Here are a few illustration for the editorial market that I worked on last week. The concept is Broken Heart. These images speak of heartbreak, loss, and healing. There is a dash of nature, the illustrations could also illustrate the climate emergency as well as loneliness.
Sometimes images appear as I work with them. In this case I started out with the mission to illustrate the concept of a broken heart. I was working intuitively.
Thinking of grief. Pain. Layers of loss. Niggling thoughts that open the wounds. Healing.
First I put down layers of organic, natural shapes, then a woman who the broken heart belongs to. Then tears. Fish. Several wounds, or broken hearts. When the illustration had come together I could also see the Earth Goddess. Our climate emergency. Her grief.
The award winning catalogue Swedish Illustrators & Graphic Designers showcases 225 illustrators, graphic designers and animators every year. I’m proud and thrilled to be represented in this years catalogue! The beautiful cover is designed by BankerWessel and the catalogue is published by Illustratörcentrum.
You’ll find my spread below.
On My Mind. A monthly mix of thoughts, inspiration, sparks of genius, beauty and laughter.
The Ebb & Flow of Creativity: This autumn I’m focusing on expanding and updating my portfolio with new work. My freelance work where I create illustrations for e-learning is confidential and I cannot display any of that work, so I felt I needed to take the time to update samples of my work for display. You’ll find a new series of trios, collections with one placement, a hero pattern and a coordinating pattern as well as some editorial illustrations. This Scandi Folk Christmas collection is an example.
Film: Pain and Glory by Pedro Almodóvar at the Grand.
In my Kitchen: A pot of tea and lentil soup. Apple, blackberry and cinnamon crumble.
On my Balcony: Parsley. Mint. Sage. Heather.
Reading: Circe by Madeline Miller.
On my Radar: In a time of celebrity culture, digital noise and climate crisis, I think it’s important to unite. Hear all voices, all ages, all origins, rather than let the climate crisis divide us. It’s not just Greta Thunberg: why are we ignoring the developing world’s inspiring activists?.
On my Palette: Shades of mustard and lime. Plum. Tweed. Brick red.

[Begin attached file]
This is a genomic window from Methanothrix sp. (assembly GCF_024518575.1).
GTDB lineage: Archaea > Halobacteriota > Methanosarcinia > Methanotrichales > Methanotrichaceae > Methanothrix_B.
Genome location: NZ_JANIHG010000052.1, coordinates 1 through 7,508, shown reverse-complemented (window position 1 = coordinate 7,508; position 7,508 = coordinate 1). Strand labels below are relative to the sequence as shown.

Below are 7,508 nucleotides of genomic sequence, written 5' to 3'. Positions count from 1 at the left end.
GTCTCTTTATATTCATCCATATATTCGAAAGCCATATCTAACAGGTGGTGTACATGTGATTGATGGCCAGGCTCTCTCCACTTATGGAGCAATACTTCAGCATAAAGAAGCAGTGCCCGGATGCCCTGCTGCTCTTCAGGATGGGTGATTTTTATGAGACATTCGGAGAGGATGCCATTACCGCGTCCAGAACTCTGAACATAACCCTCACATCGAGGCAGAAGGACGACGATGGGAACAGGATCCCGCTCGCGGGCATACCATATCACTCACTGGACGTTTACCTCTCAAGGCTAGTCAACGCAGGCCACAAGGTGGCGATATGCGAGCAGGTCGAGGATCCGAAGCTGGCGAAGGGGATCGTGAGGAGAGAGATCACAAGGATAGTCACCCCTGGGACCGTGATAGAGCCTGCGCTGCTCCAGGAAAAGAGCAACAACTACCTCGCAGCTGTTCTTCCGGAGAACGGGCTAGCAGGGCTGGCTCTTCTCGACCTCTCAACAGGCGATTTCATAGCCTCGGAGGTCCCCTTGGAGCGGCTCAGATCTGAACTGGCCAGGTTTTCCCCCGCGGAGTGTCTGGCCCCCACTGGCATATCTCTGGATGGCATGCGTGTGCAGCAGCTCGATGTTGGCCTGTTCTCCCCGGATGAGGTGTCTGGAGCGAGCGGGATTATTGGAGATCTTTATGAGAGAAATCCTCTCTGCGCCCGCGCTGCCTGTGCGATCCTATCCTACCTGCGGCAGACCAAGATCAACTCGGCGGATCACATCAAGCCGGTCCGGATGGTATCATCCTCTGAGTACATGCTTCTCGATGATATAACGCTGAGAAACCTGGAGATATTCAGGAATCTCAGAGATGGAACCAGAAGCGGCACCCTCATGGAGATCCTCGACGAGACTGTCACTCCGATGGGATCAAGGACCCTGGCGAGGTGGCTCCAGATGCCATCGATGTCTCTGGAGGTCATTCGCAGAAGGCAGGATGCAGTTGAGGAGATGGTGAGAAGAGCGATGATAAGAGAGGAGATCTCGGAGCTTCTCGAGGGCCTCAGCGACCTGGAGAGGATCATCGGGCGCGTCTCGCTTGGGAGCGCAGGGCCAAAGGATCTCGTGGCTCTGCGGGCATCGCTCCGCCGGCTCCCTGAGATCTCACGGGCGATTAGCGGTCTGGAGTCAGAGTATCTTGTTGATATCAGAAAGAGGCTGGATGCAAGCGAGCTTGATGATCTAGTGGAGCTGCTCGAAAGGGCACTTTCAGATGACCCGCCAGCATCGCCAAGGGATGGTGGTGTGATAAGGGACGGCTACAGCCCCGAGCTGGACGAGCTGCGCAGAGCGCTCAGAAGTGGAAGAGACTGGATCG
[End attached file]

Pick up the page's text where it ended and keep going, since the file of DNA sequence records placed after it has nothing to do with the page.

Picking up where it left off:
Spring in the UK. A rain of petals. See the cat on the pavement? This was in April.
On my Mind
Loneliness, neo-capitalism and the fabric of our lives.
“Disimagination impels us to abandon creative ideas about new possibilities. Instead of seeking to dismantle capitalism, or rein in its excesses, we should accept its demands and use self-discipline to be more effective in the market. To change the world, we are told to work on ourselves — to change our minds by being more mindful, nonjudgmental, and accepting of circumstances.”
“The cruelty lies in supporting the status quo while using the language of transformation. This is how neoliberal mindfulness promotes an individualistic vision of human flourishing, enticing us to accept things as they are, mindfully enduring the ravages of capitalism.”
You have produced some data that suggests loneliness is contagious. How does that work?
”It is actually stunningly simple as a mechanism. In one study we looked at people’s connections, every three to four years. This process happens over time. Let’s say that you and I are neighbours. I have become lonely for some reason and you are my friend. As a suddenly lonely person I am now more likely to deal with you cautiously, defensively, as a potential threat to me [because you might leave and add to my pain], and you recognise that so we are going to have more negative social reactions. And over three or four years we are more likely to stop being friends. So that is one less confidant for both of us.”
In John’s Garden:
Magnolia and camellia.
On My Mind. A monthly mix of thoughts, inspiration, sparks of genius, beauty and laughter accompanied by my monthly colour palette.
The Ebb & Flow of Creativity: 2018 was a year of flow. I hope 2019 will continue to flow!
TV: An epic adaptation of Victor Hugo's classic novel Les Miserables in which an extraordinary cast of characters struggle to survive in war-torn France. A story of love, injustice, redemption and hope. BBC One.
On my Radio: Despite all the boundless conveniences of the digital world, it can sometimes feel as if something has been lost in the transition to an intangible, instantaneous, always-on virtual society. Perhaps that’s why analogue formats remain timeless - and are more popular now than ever. “From board games and vinyl records to books, calligraphy and even old-fashioned letter writing, people are increasingly seeking avenues to bring a little more face-to-face back into their lives.” The Persistence of Analogue
On my Radar: “It is frustrating: you buy a new appliance then just after the warranty runs out, it gives up the ghost. You can’t repair it and can’t find anyone else to at a decent price, so it joins the global mountain of junk. You’re forced to buy a replacement, which fuels climate change from the greenhouse gases released in the manufacturing process. But help is at hand, because citizens in the EU and parts of the USA will soon get a right to repair.” BBC | Climate change: 'Right to repair' gathers force.
On my Palette: Shades of Derbyshire winter. The shades of the landscape. Heather, greys, thistle pink, and a black leather jacket.